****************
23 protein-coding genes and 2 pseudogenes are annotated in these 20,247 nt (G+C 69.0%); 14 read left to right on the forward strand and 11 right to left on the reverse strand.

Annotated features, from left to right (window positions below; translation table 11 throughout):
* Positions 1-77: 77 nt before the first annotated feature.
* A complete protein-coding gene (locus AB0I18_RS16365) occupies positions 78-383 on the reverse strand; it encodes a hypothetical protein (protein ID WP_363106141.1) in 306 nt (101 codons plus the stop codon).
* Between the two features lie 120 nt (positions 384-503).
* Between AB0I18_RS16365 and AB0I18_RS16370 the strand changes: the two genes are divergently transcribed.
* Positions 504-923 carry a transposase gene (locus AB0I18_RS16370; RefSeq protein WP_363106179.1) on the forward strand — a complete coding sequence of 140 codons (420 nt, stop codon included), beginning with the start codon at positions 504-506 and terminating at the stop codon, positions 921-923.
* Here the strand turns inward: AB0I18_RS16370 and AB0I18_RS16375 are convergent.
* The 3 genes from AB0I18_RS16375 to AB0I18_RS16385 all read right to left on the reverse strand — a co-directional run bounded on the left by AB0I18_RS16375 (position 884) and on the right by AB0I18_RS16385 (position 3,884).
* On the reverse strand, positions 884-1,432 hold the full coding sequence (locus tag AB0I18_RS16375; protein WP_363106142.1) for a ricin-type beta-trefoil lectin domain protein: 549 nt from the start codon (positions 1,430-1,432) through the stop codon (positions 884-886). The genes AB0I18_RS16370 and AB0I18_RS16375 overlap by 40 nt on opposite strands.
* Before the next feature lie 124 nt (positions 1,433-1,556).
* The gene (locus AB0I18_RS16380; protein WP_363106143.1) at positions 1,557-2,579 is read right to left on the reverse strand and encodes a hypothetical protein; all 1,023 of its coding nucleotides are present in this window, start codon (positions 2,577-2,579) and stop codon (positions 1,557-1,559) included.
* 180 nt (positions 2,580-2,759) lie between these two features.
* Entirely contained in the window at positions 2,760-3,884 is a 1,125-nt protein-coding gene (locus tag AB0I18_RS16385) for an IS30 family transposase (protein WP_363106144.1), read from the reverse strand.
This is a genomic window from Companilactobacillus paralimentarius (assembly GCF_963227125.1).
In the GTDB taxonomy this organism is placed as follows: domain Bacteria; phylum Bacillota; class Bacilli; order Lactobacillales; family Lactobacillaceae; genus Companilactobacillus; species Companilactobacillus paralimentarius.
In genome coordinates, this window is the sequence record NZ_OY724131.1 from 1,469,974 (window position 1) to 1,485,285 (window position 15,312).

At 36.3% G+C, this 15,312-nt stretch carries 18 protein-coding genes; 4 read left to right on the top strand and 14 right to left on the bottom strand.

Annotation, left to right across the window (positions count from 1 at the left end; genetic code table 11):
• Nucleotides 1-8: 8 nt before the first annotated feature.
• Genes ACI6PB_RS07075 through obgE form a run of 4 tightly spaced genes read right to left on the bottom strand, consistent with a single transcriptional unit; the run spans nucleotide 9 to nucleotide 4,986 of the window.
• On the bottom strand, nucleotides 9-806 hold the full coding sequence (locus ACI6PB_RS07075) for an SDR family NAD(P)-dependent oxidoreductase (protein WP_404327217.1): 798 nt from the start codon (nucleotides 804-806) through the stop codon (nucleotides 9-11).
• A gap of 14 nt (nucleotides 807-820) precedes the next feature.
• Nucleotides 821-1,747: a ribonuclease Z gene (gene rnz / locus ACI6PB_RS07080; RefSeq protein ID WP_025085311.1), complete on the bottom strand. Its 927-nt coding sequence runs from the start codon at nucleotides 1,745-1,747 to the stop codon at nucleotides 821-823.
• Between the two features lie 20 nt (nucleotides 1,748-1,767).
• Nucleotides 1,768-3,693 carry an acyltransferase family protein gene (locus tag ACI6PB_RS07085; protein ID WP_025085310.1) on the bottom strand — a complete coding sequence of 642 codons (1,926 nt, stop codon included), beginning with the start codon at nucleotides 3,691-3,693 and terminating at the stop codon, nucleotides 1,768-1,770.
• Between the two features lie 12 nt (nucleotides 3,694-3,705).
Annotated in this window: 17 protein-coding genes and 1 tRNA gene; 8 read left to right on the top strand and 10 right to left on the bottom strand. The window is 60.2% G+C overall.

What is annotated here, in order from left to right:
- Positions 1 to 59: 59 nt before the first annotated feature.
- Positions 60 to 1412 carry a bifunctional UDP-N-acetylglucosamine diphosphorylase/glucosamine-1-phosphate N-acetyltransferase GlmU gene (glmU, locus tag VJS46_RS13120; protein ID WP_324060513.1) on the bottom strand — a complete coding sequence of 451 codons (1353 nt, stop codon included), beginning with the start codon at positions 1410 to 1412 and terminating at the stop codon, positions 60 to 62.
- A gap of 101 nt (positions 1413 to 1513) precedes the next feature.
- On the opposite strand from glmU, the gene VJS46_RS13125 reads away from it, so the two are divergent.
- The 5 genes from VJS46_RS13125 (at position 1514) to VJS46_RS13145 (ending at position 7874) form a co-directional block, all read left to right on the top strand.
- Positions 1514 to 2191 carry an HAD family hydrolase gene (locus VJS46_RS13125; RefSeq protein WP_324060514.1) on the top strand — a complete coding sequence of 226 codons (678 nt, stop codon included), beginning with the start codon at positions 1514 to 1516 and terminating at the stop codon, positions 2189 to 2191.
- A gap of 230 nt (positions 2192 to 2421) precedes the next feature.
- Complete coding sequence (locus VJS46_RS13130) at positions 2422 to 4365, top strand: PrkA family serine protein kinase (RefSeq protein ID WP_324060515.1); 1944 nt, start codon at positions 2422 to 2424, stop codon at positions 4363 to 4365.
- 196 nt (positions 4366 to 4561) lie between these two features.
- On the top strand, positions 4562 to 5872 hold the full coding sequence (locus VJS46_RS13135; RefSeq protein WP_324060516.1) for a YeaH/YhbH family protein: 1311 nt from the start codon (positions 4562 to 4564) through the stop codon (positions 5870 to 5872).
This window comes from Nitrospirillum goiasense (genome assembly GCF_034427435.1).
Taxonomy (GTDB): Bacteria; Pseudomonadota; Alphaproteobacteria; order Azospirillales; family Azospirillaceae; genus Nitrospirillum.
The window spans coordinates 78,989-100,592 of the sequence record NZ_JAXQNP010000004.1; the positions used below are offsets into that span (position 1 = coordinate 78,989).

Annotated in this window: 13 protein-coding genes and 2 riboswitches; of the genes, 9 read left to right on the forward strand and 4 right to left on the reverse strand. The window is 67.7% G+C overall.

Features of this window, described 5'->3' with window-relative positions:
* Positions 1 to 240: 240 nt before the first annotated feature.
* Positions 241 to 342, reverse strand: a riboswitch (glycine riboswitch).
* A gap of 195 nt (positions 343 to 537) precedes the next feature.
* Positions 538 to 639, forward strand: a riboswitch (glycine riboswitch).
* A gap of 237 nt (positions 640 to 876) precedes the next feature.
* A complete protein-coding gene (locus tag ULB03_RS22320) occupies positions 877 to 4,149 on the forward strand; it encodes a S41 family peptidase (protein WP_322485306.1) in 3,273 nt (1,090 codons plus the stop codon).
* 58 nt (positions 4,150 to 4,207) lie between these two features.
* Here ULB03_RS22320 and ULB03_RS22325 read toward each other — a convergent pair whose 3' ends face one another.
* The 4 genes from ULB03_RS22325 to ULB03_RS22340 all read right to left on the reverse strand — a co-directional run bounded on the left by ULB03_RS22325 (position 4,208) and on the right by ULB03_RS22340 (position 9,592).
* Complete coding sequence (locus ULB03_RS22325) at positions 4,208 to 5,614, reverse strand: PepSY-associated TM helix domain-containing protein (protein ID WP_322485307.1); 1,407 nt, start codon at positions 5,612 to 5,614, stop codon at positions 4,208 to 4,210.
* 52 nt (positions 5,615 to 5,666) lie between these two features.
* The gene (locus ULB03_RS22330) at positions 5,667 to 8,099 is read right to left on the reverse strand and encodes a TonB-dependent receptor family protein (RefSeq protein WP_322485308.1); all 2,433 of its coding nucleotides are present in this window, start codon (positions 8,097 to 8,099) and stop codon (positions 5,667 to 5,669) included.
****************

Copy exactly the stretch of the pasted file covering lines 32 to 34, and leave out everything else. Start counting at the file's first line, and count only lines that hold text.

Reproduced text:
- A gap of 101 nt (positions 1413 to 1513) precedes the next feature.
- On the opposite strand from glmU, the gene VJS46_RS13125 reads away from it, so the two are divergent.
- The 5 genes from VJS46_RS13125 (at position 1514) to VJS46_RS13145 (ending at position 7874) form a co-directional block, all read left to right on the top strand.